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  1. #1
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    Simple calc with eval

    Code:
    <HTML>
    
    <HEAD>
    
    <TITLE>John's JavaScript!</TITLE>
    
    <SCRIPT TYPE="text/javascript">
    
    function solve(math)
    {
    form.answer.value = eval(math);
    }
    
    </SCRIPT>	
    
    </HEAD>
    
    <BODY>
    
    <FORM METHOD="POST">
    Enter a JavaScript mathematical expression:
    <INPUT TYPE="text" NAME="entry" VALUE="" />
    	<BR />
    The result of this expression is:
    <INPUT TYPE="text" NAME="answer" VALUE=""
    	onFocus="blur()"/>
    <INPUT TYPE="button" NAME="submit"
            onClick="solve(form.entry.value)"/>
    
    </BODY>
    
    </HTML>
    The only problem I am facing is changing form.answer.value
    It won't change, why not?

  • #2
    Supreme Master coder! Old Pedant's Avatar
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    Because you are using form. without ever giving a value to the variable form

    A better way to do this:
    Code:
    <form onsubmit="return false;"><!-- ensure this form can't actually be submitted -->
    Enter a JavaScript mathematical expression: <input name="entry" />
    <br/>
    The result of this expression is: <input readonly="readonly" name="answer" />
    <br/>
    <input type="button" name="submit" onclick="this.form.answer.value=eval(this.form.entry);" />
    </form>
    By the by:
    (1) UPPER CASE tag and property names are obsolescent in modern xhtml, which almost everybody now users.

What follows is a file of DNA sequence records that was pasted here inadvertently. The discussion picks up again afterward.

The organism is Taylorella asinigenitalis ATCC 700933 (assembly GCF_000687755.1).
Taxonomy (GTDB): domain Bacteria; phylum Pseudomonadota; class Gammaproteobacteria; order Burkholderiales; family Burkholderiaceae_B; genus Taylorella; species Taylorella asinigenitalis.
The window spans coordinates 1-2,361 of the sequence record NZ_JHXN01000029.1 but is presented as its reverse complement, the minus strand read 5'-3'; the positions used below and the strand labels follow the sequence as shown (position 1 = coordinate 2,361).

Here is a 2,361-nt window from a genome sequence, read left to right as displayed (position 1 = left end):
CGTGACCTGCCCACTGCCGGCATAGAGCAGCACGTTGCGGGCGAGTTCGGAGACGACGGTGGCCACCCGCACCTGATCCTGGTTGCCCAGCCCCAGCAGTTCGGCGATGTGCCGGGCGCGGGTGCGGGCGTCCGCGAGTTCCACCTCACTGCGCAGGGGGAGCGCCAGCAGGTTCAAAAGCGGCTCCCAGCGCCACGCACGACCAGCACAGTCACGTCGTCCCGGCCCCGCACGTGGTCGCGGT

(2) If you don't have a </form> tag, then you can never refer to form elements via form.

    If you insist on moving the JS code to the <head>, then you will need to "find" the <form>, so:
    Code:
    function solve( math )
    {
        var form = document.forms[0]; 
        form.answer.value = eval( math );
    }
    
    and
    
    <input type="button" name="submit" onclick="solve(this.form.entry.value);" />
    or
    <input type="button" name="submit" onclick="solve(document.forms[0].entry.value);" />


    [/code]
    An optimist sees the glass as half full.
    A pessimist sees the glass as half empty.
    A realist drinks it no matter how much there is.

  • #3
    Master Coder felgall's Avatar
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    One thing to note is that your code will not just EVALuate calculations. It will also run scripts that will be able to do anything they like to the web page.

    You should NEVER use eval in JavaScript in web pages that you expect anyone other than you to have access to.
    Stephen
    Learn Modern JavaScript - http://javascriptexample.net/
    Helping others to solve their computer problem at http://www.felgall.com/

    Don't forget to start your JavaScript code with "use strict"; which makes it easier to find errors in your code.

  • #4
    New Coder
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    Quote Originally Posted by felgall View Post
    One thing to note is that your code will not just EVALuate calculations. It will also run scripts that will be able to do anything they like to the web page.

    You should NEVER use eval in JavaScript in web pages that you expect anyone other than you to have access to.
    Hi,

    The only way I know to calculate a string is to use eval() OR looping through each of the units in the string and use isNaN function to calculate it. Using eval() sounds more simple and realistic. However, you should make sure that the input is a valid operation by running Reg Test:

    PHP Code:
    var $string "1+2+2*4";
    $string.replace(/[^-()d/*+.]/g, '');
    $result = eval($string); 
    I hope this help.

    Tim._

  • #5
    Master Coder felgall's Avatar
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    That expression should prevent most attacks and will also block any calculations that require the use of the Math object.
    Stephen
    Learn Modern JavaScript - http://javascriptexample.net/
    Helping others to solve their computer problem at http://www.felgall.com/

    Don't forget to start your JavaScript code with "use strict"; which makes it easier to find errors in your code.


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